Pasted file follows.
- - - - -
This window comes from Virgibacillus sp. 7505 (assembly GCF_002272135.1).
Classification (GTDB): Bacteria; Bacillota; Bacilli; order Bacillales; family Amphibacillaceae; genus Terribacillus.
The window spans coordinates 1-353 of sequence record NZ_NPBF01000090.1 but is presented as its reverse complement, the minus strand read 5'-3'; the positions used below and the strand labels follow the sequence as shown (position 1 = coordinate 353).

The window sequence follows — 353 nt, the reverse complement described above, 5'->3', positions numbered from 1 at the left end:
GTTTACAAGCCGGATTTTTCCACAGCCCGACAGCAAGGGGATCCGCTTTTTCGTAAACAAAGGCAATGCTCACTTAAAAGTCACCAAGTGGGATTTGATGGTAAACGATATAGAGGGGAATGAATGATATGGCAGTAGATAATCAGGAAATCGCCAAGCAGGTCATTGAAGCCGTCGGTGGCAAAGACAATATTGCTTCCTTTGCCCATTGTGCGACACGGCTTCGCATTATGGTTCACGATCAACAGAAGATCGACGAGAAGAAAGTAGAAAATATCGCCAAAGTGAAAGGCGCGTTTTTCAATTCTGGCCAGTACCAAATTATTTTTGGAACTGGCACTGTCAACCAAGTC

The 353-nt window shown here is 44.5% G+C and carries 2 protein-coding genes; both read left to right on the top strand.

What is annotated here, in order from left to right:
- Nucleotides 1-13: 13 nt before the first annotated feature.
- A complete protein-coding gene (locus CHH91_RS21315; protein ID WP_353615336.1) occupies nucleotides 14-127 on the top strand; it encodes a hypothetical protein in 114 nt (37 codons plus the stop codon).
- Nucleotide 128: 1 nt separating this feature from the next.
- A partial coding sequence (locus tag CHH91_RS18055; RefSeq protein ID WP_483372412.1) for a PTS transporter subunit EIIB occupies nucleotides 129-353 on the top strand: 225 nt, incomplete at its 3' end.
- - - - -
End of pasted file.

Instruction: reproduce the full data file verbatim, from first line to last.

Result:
This window comes from Virgibacillus sp. 7505 (assembly GCF_002272135.1).
Classification (GTDB): Bacteria; Bacillota; Bacilli; order Bacillales; family Amphibacillaceae; genus Terribacillus.
The window spans coordinates 1-353 of sequence record NZ_NPBF01000090.1 but is presented as its reverse complement, the minus strand read 5'-3'; the positions used below and the strand labels follow the sequence as shown (position 1 = coordinate 353).

The window sequence follows — 353 nt, the reverse complement described above, 5'->3', positions numbered from 1 at the left end:
GTTTACAAGCCGGATTTTTCCACAGCCCGACAGCAAGGGGATCCGCTTTTTCGTAAACAAAGGCAATGCTCACTTAAAAGTCACCAAGTGGGATTTGATGGTAAACGATATAGAGGGGAATGAATGATATGGCAGTAGATAATCAGGAAATCGCCAAGCAGGTCATTGAAGCCGTCGGTGGCAAAGACAATATTGCTTCCTTTGCCCATTGTGCGACACGGCTTCGCATTATGGTTCACGATCAACAGAAGATCGACGAGAAGAAAGTAGAAAATATCGCCAAAGTGAAAGGCGCGTTTTTCAATTCTGGCCAGTACCAAATTATTTTTGGAACTGGCACTGTCAACCAAGTC

The 353-nt window shown here is 44.5% G+C and carries 2 protein-coding genes; both read left to right on the top strand.

What is annotated here, in order from left to right:
- Nucleotides 1-13: 13 nt before the first annotated feature.
- A complete protein-coding gene (locus CHH91_RS21315; protein ID WP_353615336.1) occupies nucleotides 14-127 on the top strand; it encodes a hypothetical protein in 114 nt (37 codons plus the stop codon).
- Nucleotide 128: 1 nt separating this feature from the next.
- A partial coding sequence (locus tag CHH91_RS18055; RefSeq protein ID WP_483372412.1) for a PTS transporter subunit EIIB occupies nucleotides 129-353 on the top strand: 225 nt, incomplete at its 3' end.